New Macomb Mall owners to redevelop Crowley’s building
Published November 26, 2013
ROSEVILLE — The development company that purchased the bulk of the Macomb Mall property last May has announced plans to demolish and replace the former Crowley’s/Value City building with a new one next year, and the company has an eye on redeveloping other parts of the mall.
Karl Zarbo, representing the Lormax Stern Development Company out of Bloomfield Hills, told the Roseville City Council Nov. 12 that the company wants to get demolition work underway around Dec. 2 so construction on a new building could begin as soon as weather allows in 2014.
“The exciting part is what we hope to redevelop there,” he said. “It’s a 50,000-square-foot box (storefront) and anchor. The footprint of where the Value City building was would house a single tenant.”
A tenant was not identified at the time of the meeting, though Zarbo suggested that the developers already had an interested company. He added that the developers hope to have the new store building completed by the fall of 2014.
“It’s aggressive, but as long as Mother Nature cooperates, it should be very achievable,” he said.
Lormax Stern owns and redeveloped Livonia Mall, which was built as the sister location to Macomb Mall, and Zarbo said he believed it has helped strengthen the businesses as a whole in that area.
“We think there is every opportunity for the Macomb Mall to become the regional center and presence that it was,” Zarbo said.
The Roseville City Council unanimously approved the creation of a commercial rehabilitation district around the Crowley’s building. City Manager Scott Adkins said that talks on this project began between Lormax Stern and the city shortly after the sale was completed in May. The Crowley’s building was deemed “obsolete” and full of issues by the city, he said, so the rehabilitation district gives the company a tax benefit.
Adkins said that if County Executive Mark Hackel signs off on the plan — which he has 30 days from Nov. 12 to do — it would freeze the property value for the property for 10 years, allowing the property owners to pay less in taxes if the property value would otherwise increase.
“We will still see an increase if the land value changes around there, and, while we have the personal property tax, we will still get that,” Adkins said. “Whatever they do is going to increase the surrounding value — there’s no doubt.”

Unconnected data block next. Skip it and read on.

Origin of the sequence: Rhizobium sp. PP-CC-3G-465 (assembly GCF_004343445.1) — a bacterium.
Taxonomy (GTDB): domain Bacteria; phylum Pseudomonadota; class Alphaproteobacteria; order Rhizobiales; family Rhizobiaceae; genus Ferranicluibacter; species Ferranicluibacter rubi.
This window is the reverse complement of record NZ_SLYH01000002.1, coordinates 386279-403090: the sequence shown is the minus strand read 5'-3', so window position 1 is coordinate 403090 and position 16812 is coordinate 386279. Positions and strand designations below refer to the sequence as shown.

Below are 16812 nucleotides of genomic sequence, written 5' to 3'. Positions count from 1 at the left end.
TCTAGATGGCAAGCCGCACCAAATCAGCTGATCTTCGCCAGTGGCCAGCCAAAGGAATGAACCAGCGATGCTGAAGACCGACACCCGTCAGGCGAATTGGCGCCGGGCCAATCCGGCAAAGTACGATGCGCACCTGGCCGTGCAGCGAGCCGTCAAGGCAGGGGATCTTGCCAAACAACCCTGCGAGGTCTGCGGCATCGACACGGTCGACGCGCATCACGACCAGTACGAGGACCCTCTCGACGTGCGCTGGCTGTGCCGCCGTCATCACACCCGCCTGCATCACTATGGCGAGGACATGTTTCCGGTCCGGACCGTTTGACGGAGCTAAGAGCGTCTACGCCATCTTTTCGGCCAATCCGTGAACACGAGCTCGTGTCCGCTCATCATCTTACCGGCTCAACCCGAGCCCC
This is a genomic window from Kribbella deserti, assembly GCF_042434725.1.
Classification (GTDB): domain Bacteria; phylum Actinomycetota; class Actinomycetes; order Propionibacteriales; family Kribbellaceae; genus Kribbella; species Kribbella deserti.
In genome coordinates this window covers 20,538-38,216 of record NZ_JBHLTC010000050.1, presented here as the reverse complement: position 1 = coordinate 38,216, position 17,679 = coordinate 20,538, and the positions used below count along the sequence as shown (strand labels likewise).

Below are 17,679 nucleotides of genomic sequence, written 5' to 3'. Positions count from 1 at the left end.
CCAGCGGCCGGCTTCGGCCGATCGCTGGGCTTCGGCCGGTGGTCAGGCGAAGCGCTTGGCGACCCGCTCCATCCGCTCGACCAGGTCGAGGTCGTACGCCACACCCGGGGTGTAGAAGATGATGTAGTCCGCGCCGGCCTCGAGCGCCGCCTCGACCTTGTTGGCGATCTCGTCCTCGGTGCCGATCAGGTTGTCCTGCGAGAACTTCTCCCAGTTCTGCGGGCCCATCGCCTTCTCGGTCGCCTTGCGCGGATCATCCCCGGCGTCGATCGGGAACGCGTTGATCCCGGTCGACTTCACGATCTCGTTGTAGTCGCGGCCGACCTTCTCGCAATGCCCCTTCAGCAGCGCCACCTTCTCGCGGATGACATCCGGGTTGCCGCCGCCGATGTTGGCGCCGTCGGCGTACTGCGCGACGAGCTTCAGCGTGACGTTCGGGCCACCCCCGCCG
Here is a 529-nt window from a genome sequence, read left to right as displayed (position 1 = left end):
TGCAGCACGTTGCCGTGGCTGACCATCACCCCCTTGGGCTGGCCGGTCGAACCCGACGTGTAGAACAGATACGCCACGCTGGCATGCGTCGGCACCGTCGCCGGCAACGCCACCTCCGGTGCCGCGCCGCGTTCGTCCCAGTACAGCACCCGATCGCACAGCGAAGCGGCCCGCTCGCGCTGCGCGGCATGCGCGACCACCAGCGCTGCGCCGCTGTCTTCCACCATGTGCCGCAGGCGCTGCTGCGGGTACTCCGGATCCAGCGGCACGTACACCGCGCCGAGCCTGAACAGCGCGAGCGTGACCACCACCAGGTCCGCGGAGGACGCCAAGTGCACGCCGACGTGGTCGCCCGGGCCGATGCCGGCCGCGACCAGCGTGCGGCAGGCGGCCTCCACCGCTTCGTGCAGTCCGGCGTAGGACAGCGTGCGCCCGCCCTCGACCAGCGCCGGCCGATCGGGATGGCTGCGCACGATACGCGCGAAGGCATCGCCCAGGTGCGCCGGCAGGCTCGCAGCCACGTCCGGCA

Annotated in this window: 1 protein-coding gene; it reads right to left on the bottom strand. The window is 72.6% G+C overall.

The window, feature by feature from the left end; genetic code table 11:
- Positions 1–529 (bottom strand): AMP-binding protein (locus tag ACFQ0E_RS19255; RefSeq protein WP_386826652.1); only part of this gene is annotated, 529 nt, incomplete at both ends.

He added that the rehabilitation district applies to the property itself, regardless of developers. He said the former K-Mart at 13 Mile Road was approved for an Emagine Theater project that eventually fell apart, but the building still has the rehabilitation district in place as an incentive to get another developer.
Adkins said the developers are also planning changes to the mall itself, which falls outside of the commercial rehabilitation district, as well as work on a multitenant building just south of the Crowley’s building, all of which could spur property value increases.
For the interior of the mall, Zarbo said Lormax Stern is evaluating amenity improvements, though planning is still in the early stages. He said they are interested in grouping retailers in the mall near each other so other areas could be redeveloped inside, adding a “junior anchor” store, in addition to Kohl’s, the new tenant, and Sears, which is still independent of Lormax Stern.
Zarbo added that changes to the interior of Livonia Mall seemed to make it more attractive to new businesses, and he felt that Macomb could follow suit and help the city spark additional commercial development along the Gratiot corridor.
He said the developers are also interested in tweaking the Macomb Mall sign, updating it with an electronic reader board, though since Sears owns the sign property, too, Zarbo said they would need to work together to make any changes there.
Public opinion seemed positive on the development during the city’s public hearing. Resident Dave Chesney pointed out that the mall has looked practically the same since it opened in November, 1964.
“The Macomb Mall definitely needs a new look,” Chesney said. “The mall will be exactly 50 years old. It opened right before the Christmas season of 1964. So Crowley’s definitely should come down.”
Charlotte Boyd said she wanted to see recognition of the historical events the mall has hosted over the years, including the U.S. bicentennial, and Zarbo said they would be interested in working with the city and the Roseville Historical & Genealogical Society to do that.
Lormax Stern plans to have a construction office on site so it can work closely with officials on keeping construction as close to approved plans as possible to keep costs in line, Zarbo added.
Adkins said the city has not discussed any further redevelopment assistance for other portions of the mall, but he did not rule it out.
“Certainly, there are other tools and programs they could use for the mall project, but this is the best-fitting tool to use for that case,” Adkins said, referring to the Crowley’s building. “We’re really looking forward to working with them. They have a great track record with projects they’re working on elsewhere.”
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